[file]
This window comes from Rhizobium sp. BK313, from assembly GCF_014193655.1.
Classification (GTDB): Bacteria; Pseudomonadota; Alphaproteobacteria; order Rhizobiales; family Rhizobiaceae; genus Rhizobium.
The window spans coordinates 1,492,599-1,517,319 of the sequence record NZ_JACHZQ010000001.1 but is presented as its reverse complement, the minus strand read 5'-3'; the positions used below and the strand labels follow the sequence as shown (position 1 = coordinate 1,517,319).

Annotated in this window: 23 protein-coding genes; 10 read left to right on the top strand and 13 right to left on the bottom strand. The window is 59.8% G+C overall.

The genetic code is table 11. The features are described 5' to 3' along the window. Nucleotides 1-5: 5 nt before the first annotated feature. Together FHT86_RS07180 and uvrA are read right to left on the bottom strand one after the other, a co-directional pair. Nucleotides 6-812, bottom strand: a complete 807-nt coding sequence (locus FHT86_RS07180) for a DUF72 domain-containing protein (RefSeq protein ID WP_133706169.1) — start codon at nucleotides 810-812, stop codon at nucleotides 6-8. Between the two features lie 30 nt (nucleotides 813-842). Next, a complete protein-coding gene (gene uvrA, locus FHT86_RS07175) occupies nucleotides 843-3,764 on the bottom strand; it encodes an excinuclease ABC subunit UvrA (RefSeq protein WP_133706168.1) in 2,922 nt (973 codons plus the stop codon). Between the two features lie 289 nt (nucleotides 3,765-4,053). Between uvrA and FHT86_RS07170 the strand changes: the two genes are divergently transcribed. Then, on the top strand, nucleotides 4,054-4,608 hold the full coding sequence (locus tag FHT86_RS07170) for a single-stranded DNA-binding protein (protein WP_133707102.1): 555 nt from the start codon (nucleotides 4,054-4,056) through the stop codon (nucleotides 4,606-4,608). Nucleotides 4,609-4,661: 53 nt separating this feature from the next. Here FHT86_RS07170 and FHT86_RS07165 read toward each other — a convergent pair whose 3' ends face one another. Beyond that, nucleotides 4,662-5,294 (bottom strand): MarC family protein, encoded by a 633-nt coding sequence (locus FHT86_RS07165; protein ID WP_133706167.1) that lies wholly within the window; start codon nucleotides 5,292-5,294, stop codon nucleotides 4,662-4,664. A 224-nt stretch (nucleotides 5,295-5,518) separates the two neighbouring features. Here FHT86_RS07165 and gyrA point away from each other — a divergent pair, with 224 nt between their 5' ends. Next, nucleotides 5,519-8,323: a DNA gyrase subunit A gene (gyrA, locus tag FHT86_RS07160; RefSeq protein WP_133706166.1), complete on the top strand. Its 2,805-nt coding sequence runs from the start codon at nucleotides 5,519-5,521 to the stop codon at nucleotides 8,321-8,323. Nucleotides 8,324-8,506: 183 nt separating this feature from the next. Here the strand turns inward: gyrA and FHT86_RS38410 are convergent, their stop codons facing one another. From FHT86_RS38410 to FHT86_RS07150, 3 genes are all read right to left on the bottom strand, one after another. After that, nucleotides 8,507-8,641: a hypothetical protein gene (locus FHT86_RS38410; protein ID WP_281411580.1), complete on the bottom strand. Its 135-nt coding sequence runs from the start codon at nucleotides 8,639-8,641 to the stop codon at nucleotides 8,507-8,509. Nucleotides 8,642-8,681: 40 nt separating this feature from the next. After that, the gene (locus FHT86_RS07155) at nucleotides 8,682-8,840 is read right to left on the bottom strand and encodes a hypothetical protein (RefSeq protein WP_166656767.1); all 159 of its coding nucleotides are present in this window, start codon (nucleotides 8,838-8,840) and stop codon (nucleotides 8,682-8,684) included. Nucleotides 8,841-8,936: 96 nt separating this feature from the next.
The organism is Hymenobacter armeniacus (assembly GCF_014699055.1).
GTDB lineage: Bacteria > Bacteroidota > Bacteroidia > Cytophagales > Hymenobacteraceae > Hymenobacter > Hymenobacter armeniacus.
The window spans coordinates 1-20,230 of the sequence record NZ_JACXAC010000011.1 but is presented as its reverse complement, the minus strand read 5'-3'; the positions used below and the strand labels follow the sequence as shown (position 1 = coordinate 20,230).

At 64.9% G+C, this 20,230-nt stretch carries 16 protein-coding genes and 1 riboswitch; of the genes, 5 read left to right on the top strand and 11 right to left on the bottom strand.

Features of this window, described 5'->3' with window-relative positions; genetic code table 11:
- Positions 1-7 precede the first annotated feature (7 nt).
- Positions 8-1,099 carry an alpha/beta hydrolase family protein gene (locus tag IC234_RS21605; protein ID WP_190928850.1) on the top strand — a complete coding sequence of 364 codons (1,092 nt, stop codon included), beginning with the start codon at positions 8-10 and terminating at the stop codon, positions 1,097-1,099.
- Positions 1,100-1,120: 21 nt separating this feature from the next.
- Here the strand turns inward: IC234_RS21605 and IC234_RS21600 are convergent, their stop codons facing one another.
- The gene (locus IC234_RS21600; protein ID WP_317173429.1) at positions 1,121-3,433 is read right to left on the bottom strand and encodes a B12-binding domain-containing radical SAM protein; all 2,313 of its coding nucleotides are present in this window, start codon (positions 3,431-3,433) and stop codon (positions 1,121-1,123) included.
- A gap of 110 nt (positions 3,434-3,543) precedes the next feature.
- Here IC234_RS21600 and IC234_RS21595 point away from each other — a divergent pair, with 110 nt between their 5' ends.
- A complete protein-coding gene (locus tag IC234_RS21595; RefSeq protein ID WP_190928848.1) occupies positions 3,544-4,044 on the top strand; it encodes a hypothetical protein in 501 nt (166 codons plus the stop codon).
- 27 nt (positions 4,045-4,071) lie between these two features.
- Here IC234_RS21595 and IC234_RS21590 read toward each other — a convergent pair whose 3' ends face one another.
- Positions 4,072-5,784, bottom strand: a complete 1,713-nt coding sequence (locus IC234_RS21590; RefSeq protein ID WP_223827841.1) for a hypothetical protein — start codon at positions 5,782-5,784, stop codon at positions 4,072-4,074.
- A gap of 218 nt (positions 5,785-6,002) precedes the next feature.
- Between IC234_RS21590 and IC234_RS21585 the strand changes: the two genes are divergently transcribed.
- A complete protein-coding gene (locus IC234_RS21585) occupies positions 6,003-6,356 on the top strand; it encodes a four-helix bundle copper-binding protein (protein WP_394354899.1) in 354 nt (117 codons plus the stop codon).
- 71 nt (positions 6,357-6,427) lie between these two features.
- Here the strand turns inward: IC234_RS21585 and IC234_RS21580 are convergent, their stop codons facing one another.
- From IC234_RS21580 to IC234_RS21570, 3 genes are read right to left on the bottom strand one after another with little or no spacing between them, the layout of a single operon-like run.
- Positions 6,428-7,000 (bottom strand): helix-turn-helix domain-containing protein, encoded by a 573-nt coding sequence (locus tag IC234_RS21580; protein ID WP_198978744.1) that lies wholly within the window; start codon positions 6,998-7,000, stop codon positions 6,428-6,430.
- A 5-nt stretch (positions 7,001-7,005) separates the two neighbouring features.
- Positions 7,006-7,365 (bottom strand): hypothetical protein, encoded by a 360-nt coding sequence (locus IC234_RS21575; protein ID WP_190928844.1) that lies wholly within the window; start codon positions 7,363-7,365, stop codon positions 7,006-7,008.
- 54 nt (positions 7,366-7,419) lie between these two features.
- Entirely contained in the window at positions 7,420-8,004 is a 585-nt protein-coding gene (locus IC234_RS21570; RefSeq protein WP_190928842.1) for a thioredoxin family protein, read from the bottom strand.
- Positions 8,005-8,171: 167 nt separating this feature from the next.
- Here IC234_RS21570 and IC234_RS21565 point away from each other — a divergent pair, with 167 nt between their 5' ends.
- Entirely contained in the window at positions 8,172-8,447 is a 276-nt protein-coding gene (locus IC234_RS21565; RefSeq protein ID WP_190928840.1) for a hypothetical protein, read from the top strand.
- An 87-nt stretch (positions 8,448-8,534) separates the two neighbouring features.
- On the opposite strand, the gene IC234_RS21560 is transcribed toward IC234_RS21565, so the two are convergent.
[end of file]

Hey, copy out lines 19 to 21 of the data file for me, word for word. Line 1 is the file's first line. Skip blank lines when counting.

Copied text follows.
- 27 nt (positions 4,045-4,071) lie between these two features.
- Here IC234_RS21595 and IC234_RS21590 read toward each other — a convergent pair whose 3' ends face one another.
- Positions 4,072-5,784, bottom strand: a complete 1,713-nt coding sequence (locus IC234_RS21590; RefSeq protein ID WP_223827841.1) for a hypothetical protein — start codon at positions 5,782-5,784, stop codon at positions 4,072-4,074.